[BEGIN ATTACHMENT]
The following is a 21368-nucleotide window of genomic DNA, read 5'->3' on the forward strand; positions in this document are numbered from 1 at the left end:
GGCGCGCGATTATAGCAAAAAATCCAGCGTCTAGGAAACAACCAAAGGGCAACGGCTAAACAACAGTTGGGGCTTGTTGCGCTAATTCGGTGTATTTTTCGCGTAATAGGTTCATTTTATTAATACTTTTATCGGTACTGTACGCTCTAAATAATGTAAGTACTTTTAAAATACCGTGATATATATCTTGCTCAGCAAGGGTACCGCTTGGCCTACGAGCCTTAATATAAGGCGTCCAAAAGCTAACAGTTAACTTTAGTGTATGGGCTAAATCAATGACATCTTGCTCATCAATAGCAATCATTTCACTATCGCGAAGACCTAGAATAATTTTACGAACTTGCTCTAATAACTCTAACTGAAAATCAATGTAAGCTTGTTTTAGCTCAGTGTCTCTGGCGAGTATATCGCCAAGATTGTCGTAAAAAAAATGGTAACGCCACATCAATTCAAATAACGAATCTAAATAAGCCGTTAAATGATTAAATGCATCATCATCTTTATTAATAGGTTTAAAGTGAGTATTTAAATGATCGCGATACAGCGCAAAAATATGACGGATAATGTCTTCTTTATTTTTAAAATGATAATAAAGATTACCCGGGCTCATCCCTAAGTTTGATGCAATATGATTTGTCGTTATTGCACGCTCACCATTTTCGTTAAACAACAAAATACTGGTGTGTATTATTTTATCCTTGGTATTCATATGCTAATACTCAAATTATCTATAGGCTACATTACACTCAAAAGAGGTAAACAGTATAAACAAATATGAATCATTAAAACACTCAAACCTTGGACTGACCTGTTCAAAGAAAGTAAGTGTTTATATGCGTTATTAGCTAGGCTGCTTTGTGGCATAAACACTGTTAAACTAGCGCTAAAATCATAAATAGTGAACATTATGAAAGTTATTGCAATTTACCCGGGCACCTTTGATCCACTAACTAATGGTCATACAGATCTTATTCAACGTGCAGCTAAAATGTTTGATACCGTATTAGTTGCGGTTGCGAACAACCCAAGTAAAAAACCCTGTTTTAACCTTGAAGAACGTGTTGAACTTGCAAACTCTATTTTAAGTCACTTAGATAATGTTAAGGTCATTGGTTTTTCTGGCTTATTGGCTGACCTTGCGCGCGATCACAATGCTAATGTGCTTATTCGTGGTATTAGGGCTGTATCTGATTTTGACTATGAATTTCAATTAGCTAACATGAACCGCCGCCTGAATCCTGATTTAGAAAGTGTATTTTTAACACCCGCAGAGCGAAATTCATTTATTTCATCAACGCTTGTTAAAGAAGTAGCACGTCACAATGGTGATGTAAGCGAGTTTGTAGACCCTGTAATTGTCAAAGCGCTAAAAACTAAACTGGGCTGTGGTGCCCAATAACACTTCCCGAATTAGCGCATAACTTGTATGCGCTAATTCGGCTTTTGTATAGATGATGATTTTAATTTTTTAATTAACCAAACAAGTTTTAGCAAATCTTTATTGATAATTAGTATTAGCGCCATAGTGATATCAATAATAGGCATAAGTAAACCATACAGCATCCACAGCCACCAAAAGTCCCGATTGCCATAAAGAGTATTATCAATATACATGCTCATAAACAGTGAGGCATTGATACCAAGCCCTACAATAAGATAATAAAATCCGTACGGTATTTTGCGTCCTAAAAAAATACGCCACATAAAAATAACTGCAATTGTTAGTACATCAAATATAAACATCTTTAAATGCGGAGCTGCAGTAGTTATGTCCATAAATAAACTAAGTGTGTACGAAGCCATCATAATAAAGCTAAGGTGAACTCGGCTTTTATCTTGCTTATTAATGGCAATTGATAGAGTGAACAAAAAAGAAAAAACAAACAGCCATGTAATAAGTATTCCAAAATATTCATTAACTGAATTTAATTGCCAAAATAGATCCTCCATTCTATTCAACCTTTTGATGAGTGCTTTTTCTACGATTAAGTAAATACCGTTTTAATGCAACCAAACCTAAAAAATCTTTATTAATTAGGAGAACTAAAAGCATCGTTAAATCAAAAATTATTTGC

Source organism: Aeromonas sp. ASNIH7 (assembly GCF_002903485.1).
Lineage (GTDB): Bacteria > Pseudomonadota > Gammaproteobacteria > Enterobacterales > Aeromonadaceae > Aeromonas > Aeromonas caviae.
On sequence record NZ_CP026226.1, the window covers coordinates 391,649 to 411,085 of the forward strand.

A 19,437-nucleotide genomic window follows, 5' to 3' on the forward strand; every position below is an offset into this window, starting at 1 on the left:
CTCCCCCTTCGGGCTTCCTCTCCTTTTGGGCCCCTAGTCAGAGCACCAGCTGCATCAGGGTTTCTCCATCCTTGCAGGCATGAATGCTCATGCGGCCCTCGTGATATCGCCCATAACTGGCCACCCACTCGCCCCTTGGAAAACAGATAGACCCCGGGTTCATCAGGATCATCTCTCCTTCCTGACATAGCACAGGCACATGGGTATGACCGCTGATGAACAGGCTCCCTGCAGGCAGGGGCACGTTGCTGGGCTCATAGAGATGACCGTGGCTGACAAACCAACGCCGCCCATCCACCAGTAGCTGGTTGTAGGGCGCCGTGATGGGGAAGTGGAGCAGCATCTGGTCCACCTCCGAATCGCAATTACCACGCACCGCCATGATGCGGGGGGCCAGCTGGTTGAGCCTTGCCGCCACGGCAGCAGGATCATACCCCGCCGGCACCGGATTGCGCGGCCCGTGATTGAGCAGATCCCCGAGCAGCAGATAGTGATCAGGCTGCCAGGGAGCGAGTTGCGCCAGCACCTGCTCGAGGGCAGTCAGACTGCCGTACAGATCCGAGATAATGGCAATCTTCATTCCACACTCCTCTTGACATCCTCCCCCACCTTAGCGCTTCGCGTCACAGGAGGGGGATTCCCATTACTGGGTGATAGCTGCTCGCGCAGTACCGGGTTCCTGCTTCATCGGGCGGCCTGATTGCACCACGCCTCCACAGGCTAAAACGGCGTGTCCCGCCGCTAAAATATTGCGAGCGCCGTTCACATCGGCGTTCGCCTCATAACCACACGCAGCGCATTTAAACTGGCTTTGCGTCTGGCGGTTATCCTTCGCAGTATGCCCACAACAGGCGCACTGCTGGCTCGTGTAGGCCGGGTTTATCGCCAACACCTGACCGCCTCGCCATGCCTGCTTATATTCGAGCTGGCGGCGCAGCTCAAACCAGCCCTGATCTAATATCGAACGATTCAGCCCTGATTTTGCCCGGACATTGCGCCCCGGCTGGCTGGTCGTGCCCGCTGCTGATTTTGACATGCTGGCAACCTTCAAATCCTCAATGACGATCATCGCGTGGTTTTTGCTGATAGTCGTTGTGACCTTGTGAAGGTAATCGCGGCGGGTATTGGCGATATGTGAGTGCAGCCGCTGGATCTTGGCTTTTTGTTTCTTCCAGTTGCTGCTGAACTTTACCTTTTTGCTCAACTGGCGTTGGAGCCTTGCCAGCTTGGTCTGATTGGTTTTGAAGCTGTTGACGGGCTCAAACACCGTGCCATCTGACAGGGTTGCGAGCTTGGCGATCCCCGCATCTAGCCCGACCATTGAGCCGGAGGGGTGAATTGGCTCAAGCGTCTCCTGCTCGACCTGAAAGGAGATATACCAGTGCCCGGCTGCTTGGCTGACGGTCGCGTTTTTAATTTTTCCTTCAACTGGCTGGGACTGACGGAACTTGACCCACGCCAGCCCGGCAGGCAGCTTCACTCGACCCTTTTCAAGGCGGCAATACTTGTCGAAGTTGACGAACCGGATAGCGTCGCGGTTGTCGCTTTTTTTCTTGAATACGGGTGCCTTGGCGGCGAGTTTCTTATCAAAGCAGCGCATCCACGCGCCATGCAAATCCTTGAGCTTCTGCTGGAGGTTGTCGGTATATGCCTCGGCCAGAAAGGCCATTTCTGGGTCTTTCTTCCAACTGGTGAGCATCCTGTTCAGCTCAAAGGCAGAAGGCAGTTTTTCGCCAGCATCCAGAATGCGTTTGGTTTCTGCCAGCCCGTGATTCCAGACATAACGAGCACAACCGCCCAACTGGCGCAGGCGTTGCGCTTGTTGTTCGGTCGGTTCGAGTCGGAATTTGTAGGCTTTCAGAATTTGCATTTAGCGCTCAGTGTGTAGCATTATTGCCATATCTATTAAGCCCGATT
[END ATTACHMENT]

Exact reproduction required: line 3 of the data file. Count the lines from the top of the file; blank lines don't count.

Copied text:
Source organism: Aeromonas sp. ASNIH7 (assembly GCF_002903485.1).